Office Quebecois de la langue francaise. The mere mention of this government body makes me cringe and gag at the same time. I know what an office is in the English language but I am perplexed by something. What on earth does Office mean in French ? I’ll be the first to admit that I wasn’t entirely attentive in my french classes throughout high school but i can assure you that Office is not a French word. The irony in their name is comically mind boggling. How can an organization in which their sole purpose is to protect the french language and culture have the word office in their name ?
I’m sorry if what I’m about to say will offend some of my card carrying Liberals. Did you know that the OQLF was created by the Liberal party lead by Jean Lesage in 1961 ? It’s initial mission read as follows:
“to align on international French, promote good Canadianisms and fight Anglicisms, work on the normalization of the language in Québec and support State intervention to carry out a global language policy that would consider notably the importance of socio-economic motivations in making French the priority language in Québec.”
WHAT THE F*&K is this supposed to even mean ?
Did you know that their annual approximate budget is $19 million ? Once you’ve caught your breath and taken in this staggering statistic, ask yourself what else can Quebec do with that money. Fill up a few more pot holes, grease a few more politicians, overpay more civil servants, purchase new snow removal equipment or just maybe invest in education, health care, or social programs. Sorry, that was my pathetic attempt of trying to be funny.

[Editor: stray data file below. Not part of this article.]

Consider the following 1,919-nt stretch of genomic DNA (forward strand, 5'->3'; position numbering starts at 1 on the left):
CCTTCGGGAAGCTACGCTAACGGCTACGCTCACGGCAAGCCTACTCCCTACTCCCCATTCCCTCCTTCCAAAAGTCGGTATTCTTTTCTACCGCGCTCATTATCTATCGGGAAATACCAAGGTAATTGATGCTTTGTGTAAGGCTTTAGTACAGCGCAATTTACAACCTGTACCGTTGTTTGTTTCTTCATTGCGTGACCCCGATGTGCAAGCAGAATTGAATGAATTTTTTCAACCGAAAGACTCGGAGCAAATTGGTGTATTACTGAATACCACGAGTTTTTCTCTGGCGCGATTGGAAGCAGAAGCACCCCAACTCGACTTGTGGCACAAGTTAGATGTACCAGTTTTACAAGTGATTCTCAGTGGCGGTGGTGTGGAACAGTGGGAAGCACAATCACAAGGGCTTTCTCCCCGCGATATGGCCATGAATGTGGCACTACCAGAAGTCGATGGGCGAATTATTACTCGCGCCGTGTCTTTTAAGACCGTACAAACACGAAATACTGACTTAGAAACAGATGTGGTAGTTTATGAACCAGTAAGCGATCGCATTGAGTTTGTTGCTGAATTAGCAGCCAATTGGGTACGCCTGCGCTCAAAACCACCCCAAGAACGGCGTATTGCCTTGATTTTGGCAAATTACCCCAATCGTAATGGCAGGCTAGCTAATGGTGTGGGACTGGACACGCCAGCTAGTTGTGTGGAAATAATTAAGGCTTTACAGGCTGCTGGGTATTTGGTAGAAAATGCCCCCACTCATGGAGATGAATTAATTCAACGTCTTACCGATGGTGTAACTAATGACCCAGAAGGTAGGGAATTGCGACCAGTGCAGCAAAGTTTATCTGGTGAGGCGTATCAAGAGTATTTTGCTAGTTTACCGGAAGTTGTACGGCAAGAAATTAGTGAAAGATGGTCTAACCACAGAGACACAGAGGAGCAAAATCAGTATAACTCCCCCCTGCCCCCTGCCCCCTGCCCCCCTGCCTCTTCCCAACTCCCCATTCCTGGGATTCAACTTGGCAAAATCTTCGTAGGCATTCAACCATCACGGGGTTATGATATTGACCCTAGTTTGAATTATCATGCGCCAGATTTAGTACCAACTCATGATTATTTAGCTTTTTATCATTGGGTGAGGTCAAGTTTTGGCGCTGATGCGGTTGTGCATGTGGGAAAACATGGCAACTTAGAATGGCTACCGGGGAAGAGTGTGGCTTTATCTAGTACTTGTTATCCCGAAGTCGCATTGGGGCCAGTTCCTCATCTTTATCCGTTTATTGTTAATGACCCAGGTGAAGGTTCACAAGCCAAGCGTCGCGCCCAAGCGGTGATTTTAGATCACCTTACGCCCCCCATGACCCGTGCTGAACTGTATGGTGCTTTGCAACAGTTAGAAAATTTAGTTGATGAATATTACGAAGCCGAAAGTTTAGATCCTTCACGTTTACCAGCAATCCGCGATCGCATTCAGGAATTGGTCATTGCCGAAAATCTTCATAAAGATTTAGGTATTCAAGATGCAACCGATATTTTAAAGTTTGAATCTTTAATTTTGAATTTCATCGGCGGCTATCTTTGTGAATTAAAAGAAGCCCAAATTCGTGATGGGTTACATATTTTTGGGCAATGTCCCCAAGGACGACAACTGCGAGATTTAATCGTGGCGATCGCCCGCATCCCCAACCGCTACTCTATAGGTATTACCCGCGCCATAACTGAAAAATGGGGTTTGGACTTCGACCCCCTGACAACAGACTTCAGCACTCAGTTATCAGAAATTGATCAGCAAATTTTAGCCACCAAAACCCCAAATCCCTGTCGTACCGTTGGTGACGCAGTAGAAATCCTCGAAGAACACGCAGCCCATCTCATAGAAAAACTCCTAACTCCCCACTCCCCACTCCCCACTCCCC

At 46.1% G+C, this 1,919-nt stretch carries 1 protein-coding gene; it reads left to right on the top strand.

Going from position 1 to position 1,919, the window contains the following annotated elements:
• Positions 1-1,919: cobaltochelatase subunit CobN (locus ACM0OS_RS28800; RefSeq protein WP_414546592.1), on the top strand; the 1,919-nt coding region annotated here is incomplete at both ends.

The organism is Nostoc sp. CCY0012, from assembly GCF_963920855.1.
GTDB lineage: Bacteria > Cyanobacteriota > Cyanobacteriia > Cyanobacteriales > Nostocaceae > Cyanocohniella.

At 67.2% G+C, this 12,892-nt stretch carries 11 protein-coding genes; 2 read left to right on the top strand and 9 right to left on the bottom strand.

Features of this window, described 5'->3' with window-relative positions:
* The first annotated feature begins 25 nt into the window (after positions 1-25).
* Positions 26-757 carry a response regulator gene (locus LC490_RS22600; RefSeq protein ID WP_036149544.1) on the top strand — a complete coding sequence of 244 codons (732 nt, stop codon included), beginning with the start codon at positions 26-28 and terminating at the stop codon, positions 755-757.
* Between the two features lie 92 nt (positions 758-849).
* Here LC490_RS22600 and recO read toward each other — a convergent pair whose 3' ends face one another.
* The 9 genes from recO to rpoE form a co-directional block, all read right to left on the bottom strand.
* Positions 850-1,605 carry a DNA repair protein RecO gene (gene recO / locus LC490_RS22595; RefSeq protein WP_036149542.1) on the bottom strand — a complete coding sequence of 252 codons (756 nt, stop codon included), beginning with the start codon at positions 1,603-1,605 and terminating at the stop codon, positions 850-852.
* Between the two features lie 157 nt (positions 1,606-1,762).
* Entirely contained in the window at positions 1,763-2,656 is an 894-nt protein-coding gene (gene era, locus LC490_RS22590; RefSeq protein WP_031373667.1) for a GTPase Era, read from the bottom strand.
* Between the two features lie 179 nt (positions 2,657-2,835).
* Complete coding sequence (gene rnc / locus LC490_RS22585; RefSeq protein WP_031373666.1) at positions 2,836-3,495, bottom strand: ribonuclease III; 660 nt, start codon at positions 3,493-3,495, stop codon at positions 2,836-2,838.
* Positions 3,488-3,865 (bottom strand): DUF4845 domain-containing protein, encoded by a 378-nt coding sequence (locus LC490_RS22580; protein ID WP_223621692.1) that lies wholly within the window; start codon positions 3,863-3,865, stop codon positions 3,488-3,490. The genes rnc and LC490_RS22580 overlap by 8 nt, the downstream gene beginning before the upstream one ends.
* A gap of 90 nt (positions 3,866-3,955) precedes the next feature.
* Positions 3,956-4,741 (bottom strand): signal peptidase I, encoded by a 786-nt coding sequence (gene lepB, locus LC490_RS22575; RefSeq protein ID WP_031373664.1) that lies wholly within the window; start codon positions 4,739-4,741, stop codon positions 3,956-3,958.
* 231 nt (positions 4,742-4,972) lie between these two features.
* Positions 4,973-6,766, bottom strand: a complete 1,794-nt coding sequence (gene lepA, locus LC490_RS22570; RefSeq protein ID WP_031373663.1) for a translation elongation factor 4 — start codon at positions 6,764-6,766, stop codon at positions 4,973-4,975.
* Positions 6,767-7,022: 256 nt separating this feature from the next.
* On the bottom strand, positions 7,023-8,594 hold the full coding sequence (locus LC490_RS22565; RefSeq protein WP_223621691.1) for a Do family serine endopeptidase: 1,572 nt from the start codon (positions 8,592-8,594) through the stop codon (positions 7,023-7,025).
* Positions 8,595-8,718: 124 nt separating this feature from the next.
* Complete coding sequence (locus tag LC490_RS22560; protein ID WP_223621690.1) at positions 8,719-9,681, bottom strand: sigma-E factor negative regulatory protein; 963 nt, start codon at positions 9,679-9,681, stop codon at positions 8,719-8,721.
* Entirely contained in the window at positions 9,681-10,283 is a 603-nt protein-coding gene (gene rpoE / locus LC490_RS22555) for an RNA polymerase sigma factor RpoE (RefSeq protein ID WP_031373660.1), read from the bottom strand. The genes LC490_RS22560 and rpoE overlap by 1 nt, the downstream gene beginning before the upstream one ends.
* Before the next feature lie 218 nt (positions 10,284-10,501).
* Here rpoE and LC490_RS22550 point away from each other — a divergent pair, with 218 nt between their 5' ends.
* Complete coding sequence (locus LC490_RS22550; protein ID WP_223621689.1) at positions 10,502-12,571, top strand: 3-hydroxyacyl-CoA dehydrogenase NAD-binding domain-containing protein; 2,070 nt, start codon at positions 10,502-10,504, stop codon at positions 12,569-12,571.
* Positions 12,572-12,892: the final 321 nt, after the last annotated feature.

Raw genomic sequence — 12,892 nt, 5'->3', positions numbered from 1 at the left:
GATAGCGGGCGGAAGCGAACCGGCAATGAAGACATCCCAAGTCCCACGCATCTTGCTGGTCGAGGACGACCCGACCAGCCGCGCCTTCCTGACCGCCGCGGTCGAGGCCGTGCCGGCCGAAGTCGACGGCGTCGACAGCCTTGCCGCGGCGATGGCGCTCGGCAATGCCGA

Could you imagine France having similar organizations ? They exist to make sure that the lettering in French is predominant on all signs over English. No we can’t and I’ll tell you why. France realizes that this has absolutely nothing to do with protecting your culture or language. On the contrary, France encourages their citizens to learn English and other languages.
I hope that the good Lord keeps me alive long enough to see the day the OQLF is abolished. One can always dream.